The team had picked up a new access control system and emergency response functions which he, above all others, found overwhelming. There were no funds for training and some of the equipment was at the end of its useful life. It took some tough months for both of us but I dug up some resources to provide the team and Bill, in particular, with supplementary training. With relatively little cost, but much commitment from me, Bill transformed from the worst employee to one of my best.
Time and time again, when I have found poor performers in security teams, it has been a case of lack of skills or resources. If you ask a security crew to do what they really want to do, they just want to protect people. If you do not give them the right tools and training – and then get out of their way – you can only expect poor outcomes.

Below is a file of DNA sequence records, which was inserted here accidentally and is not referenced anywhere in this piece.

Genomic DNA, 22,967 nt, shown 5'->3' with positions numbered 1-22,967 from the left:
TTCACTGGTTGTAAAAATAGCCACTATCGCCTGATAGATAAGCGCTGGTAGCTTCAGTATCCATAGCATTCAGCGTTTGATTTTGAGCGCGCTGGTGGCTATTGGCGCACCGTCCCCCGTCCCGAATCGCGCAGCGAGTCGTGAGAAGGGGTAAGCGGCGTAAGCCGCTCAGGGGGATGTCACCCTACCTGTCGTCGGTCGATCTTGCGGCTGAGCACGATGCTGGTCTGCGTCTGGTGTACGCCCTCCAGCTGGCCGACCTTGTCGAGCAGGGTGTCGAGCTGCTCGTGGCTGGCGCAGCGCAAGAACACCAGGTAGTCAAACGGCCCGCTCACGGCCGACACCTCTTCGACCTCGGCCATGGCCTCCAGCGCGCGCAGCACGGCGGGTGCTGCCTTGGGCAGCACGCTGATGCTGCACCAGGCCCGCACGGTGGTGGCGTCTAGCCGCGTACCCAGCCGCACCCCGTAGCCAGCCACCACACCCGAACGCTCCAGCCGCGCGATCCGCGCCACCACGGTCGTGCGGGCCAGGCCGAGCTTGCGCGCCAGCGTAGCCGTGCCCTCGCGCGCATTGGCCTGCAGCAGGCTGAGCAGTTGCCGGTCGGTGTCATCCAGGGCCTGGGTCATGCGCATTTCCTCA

Developing nations pose their own range of challenges and can drive a normal person to despair. Equally, however, you will rarely have such an opportunity to make a real difference. If you, as a security professional, share my values of protecting people and their prize assets, then the opportunity to serve in a developing nation is one that you should seize. You will never regret it. Just remember that the three principles outlined in this article are far more important than the 3 G’s of guns, guards and gates.